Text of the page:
A range of different single-use plastic items such as cups, plates and bowls could be next on the list of banned items under SA Government’s single-use plastic ban, with the release of a new discussion paper.
The Turning the Tide 2021 discussion paper seeks community and business views on whether a further range of single-use plastic products should be banned.
On 1 March 2021 South Australia became the first state in Australia to ban plastic drinking straws, stirrers and cutlery from sale, supply or distribution. Under the next milestone of South Australia’s single-use plastic ban on 1 March 2022, expanded polystyrene cups, bowls, plates and clam-shell containers, and oxo-degradable plastic products will be banned.
Minister for Environment and Water David Speirs, who launched Turning the Tide 2021 today at one of the state’s official ‘Plastic Free Champions’ – the SA Aquatic Centre, said the new discussion paper looks at what other single-use plastic items could be phased out in the future.
“I am proud to have led South Australia to become the first state in the country to ban single-use plastics such as straws, stirrers and cutlery but the Marshall Liberal Government isn’t stopping there,” Minister Speirs said.
“We have always said we are ambitious for our legislation and as of March 2022 the next round of items such as polystyrene ‘clamshell’ containers and oxo-degradable products will also be banned.
“The South Australian public, businesses and industry have embraced these changes, quickly adapting and adjusting to alternatives but we want to bring them along on the journey.
“We now invite South Australians to be part of the process to decide which single-use plastics we tackle next. The discussion paper outlines plastics items the public could consider, such as coffee cups, plastic bowls and plates but we want to hear from the community. Importantly we won’t be banning any items unless there are readily available alternatives.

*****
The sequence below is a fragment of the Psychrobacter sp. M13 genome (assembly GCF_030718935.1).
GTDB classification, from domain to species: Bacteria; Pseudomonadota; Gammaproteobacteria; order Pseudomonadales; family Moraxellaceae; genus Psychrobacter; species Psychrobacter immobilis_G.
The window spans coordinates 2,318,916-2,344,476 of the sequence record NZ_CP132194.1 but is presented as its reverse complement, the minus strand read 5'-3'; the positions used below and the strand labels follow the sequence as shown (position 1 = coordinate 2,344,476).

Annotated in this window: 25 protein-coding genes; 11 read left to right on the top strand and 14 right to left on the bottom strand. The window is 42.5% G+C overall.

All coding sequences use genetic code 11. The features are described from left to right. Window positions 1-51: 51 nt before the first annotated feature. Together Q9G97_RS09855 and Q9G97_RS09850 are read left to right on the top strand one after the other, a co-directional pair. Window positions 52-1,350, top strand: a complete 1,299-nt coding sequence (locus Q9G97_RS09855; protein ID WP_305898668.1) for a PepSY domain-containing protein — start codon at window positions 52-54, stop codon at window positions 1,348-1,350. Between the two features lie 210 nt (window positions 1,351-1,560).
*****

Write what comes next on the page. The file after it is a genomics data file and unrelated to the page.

“Our plastic ban isn’t just good for the environment – by being a first mover nationally we’ve already seen businesses who manufacture re-useable and compostable alternatives start to set up in South Australia, which means we are seeing significant economic benefits and the creation of local jobs.
“Our legislation has been developed with the help of our Single-Use Plastics Taskforce which has representation from 15 different organisations, including people living with a disability.”
Consultation runs until 19 February 2022. The discussion paper and a short survey can be accessed via replacethewaste.sa.gov.au/survey.
Minister Speirs also said he would work closely with Greens MLC Robert Simms and Minister for Planning and Local Government Josh Teague to progress BYO container laws.
“I thank Greens MLC Robert Simms for raising this important issue, and for working constructively on a new Bill,” Minister Speirs said.
“We want to encourage people to use their own takeaway containers where possible, but there have been concerns raised by businesses about customers presenting with dirty containers.
“In line with our single-use plastics ban we want to give business owners and workers the confidence they need to sell food to customers in their personal containers, helping to reduce waste and protect the environment.